Bullying and confidence have complex ties for kids with disabilities

"The key point is that we really do see variability. You can't just say, 'Kids with disabilities are more likely to get bullied, so they're more likely to be socially anxious.' It's a much more complicated picture," says Erin Tone. (Credit: Getty Images)

The experience of being bullied and its link to social confidence among young people with disabilities is complicated, and efforts to curb bullying shouldn’t be one-size-fits-all, according to a recent study.

The findings may inform strategies to combat bullying in schools, also referred to as peer victimization, especially for students with developmental disabilities.

Bullying and social confidence are often related but not always in ways we would expect, says Erin Tone, professor of psychology and neuroscience at Georgia State University and lead author of the study in the Journal of Applied Developmental Psychology.

“It made sense to us that anxious kids may be vulnerable to bullying and bullied kids may be vulnerable to anxiety, but we don’t know much about the chicken and the egg story,” Tone says.

In collaboration with former Georgia State professor Chris Henrich, Tone examined the relationship between social confidence and bullying. The team analyzed data from the nationally representative Special Education Elementary Longitudinal Study, which collected data on parents’ reports of their children being bullied by peers and student reports of their own level of social confidence over four years.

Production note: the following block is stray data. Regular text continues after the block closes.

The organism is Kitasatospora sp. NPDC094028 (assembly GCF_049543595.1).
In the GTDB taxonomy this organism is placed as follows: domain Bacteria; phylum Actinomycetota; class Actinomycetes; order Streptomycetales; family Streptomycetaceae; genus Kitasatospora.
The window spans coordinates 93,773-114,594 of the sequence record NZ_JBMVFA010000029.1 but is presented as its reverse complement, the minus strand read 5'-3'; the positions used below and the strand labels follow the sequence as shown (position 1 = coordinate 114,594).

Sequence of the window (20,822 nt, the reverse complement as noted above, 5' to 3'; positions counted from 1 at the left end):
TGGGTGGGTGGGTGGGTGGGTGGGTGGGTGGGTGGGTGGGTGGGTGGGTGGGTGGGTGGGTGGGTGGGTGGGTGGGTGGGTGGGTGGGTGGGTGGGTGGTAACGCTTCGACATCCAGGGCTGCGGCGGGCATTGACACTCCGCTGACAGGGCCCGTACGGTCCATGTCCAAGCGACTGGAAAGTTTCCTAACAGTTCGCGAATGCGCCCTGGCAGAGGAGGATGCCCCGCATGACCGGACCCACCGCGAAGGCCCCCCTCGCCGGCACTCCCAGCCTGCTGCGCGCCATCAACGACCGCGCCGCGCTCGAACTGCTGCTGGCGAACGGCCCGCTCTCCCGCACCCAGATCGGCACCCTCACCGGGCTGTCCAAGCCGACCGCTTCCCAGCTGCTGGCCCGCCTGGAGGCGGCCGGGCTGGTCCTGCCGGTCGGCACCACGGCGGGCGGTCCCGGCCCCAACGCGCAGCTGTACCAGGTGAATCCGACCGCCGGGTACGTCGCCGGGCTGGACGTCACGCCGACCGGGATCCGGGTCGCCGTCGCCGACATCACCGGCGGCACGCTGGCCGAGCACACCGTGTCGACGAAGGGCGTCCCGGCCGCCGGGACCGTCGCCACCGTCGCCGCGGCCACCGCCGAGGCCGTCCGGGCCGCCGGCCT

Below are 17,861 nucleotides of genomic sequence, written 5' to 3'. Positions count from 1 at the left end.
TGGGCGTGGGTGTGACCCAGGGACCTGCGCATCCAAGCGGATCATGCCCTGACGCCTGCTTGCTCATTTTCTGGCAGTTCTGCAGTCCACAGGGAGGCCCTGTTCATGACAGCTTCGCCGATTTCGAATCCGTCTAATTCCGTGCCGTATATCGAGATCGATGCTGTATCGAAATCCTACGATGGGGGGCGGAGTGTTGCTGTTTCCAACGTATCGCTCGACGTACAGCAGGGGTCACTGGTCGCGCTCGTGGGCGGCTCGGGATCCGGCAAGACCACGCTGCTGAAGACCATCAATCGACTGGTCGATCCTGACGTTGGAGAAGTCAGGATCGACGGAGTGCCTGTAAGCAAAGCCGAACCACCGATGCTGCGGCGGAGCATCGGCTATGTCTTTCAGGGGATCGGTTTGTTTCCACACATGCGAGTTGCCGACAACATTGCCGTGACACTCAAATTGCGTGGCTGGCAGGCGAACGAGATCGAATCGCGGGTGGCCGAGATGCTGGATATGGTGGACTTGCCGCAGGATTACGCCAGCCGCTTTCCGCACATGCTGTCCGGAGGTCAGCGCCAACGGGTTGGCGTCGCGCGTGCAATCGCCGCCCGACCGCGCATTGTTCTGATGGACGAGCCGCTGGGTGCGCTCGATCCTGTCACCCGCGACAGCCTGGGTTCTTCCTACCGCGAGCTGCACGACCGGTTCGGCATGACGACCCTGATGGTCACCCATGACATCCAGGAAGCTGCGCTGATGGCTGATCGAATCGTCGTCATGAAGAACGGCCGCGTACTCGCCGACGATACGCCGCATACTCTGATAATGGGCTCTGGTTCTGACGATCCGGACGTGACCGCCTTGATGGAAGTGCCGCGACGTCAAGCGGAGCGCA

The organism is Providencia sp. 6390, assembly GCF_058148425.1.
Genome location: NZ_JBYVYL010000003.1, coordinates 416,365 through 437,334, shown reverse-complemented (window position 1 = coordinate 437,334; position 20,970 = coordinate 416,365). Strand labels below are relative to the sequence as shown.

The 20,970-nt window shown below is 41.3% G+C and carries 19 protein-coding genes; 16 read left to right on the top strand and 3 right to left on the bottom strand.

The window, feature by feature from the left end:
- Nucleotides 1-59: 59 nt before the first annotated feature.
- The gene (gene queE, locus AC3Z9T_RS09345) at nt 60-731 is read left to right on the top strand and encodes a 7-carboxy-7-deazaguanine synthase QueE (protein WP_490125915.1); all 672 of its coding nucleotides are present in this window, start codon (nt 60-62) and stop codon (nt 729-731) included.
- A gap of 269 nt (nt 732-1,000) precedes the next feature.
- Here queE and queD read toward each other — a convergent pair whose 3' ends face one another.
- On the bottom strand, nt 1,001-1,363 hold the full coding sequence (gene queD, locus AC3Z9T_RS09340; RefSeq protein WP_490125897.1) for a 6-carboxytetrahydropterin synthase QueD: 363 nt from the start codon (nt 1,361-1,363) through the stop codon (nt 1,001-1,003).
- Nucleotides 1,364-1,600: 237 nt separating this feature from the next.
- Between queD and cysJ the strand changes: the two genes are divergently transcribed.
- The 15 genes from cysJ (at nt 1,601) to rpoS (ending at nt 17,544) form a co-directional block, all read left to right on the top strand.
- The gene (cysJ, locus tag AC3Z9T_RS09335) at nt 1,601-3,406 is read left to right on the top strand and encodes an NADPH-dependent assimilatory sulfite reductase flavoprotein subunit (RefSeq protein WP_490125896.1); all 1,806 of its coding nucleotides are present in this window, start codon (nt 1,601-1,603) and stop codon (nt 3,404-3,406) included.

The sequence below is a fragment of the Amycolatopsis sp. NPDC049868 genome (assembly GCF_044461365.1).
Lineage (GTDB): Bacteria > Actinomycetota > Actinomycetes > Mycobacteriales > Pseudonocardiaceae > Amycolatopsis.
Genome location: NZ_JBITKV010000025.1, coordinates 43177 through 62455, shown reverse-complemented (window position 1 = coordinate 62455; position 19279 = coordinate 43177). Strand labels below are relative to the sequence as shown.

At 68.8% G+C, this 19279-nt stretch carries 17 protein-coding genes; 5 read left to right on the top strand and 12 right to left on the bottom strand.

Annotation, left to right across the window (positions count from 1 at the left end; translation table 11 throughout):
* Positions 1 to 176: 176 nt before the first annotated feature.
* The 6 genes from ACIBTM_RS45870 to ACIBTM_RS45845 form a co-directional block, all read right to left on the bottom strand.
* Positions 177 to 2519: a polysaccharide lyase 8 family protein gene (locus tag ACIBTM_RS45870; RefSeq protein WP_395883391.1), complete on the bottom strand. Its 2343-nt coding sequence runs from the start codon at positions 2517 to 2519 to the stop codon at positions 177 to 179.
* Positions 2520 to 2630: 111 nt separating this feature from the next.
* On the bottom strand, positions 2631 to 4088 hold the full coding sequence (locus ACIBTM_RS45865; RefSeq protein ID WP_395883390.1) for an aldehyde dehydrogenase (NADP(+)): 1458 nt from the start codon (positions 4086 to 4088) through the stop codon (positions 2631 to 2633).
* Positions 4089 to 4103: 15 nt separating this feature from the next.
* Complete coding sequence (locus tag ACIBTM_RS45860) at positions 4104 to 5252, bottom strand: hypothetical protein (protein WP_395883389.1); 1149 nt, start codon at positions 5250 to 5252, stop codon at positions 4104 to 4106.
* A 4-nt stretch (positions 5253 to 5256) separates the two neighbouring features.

“We chose a population that we knew was likely really vulnerable,” Tone says. “These are kids with a varied array of disabilities, from those that are pretty invisible, like dyslexia, to those like autism spectrum disorder or orthopedic disabilities that may be highly visible, either because of behavior or because of observable physical limitations.”

The findings show that students fall into three groups, based on the observed relationship between peer victimization and social confidence over time.

One group, which was more likely to include younger girls with a range of disabilities, showed little relationship between social confidence and peer victimization, as group members reported high social confidence despite high levels of being bullied.

The second group was a small set of students who were more likely to have disabilities associated with visible physical limitations or behavioral differences. Tone says these students were the most likely to be bullied.

Finally, members of the largest group were more likely to be older and to have invisible disabilities. For these students, Tone and Henrich were surprised to find that having been bullied early in the data collection was associated with higher social confidence years later.

“The key point is that we really do see variability. You can’t just say, ‘Kids with disabilities are more likely to get bullied, so they’re more likely to be socially anxious.’ It’s a much more complicated picture,” Tone says.

The findings suggest that efforts to combat bullying should recognize the unique risks of each individual to foster a more informed approach.

More work needs to be done to understand why some youth with disabilities may gain social confidence over time, despite having experienced early peer victimization, while others do not, Tone says. It is possible, for example, that some bullied children get helped in ways that provide them with social skills that prove useful later.

“It’s opened up a lot more questions for us than it answered,” Tone says. “But we were hoping that it gives people working with disabled kids some impetus to think about positive-focused interventions and who might benefit particularly from those.”

Additional coauthors are from the University of Alabama at Birmingham and Georgia State.

Source: Georgia State University